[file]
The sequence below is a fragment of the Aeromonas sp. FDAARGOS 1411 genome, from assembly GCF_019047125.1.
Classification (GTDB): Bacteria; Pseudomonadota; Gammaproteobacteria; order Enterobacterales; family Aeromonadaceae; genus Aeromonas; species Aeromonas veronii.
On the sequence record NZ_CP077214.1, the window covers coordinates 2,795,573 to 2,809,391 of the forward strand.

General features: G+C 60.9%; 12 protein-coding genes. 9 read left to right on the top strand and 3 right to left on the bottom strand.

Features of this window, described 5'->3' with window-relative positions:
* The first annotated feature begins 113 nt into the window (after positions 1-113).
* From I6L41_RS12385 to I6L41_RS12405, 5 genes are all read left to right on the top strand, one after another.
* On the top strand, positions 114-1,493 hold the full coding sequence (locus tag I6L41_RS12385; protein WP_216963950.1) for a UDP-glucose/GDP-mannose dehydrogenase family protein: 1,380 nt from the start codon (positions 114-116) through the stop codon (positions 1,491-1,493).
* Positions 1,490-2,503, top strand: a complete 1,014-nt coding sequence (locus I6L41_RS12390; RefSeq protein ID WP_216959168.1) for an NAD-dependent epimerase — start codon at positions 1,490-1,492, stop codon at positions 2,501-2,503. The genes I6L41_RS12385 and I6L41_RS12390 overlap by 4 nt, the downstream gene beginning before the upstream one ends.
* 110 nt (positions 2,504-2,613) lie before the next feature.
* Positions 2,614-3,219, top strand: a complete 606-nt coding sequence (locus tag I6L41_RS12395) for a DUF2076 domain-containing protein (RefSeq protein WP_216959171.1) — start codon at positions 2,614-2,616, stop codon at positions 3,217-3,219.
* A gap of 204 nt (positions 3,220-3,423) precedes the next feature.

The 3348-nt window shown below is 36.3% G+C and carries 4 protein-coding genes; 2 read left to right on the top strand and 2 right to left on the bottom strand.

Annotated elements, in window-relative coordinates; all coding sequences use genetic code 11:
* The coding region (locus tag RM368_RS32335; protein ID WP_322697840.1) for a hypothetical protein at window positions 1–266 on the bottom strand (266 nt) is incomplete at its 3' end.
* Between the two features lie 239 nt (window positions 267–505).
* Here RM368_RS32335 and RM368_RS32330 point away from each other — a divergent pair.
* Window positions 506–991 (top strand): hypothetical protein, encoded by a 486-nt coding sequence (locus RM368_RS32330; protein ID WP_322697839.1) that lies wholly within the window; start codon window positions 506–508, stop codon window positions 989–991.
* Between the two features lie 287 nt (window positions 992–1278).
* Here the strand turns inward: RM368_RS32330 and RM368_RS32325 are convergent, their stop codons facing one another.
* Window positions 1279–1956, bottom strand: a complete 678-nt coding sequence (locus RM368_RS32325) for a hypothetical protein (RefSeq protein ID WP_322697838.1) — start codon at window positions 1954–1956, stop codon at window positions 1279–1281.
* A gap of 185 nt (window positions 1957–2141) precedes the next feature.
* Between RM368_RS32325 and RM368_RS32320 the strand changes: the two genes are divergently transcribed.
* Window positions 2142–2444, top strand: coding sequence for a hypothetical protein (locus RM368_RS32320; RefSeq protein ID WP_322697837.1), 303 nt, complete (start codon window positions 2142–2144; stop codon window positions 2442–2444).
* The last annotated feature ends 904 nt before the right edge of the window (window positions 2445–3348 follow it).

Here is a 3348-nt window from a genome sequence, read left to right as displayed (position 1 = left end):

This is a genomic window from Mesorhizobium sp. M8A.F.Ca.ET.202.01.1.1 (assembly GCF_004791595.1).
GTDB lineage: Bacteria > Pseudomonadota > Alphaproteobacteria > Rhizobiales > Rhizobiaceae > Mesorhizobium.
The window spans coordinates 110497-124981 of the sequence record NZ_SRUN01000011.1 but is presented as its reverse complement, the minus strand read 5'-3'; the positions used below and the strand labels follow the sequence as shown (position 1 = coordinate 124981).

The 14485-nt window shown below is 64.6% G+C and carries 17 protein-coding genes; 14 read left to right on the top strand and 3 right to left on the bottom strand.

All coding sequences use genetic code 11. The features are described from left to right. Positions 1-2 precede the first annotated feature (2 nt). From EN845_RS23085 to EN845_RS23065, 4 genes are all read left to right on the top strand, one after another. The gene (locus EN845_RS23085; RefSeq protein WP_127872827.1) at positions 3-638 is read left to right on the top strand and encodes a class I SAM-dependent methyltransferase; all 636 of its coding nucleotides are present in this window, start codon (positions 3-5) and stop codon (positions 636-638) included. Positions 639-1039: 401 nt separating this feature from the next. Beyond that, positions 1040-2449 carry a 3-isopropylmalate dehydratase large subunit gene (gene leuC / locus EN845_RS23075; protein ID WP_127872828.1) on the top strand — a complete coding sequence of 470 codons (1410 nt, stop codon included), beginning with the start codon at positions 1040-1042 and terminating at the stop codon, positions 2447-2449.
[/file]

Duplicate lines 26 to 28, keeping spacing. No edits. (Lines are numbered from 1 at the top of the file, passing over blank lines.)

Here is a 3348-nt window from a genome sequence, read left to right as displayed (position 1 = left end):

This is a genomic window from Mesorhizobium sp. M8A.F.Ca.ET.202.01.1.1 (assembly GCF_004791595.1).
GTDB lineage: Bacteria > Pseudomonadota > Alphaproteobacteria > Rhizobiales > Rhizobiaceae > Mesorhizobium.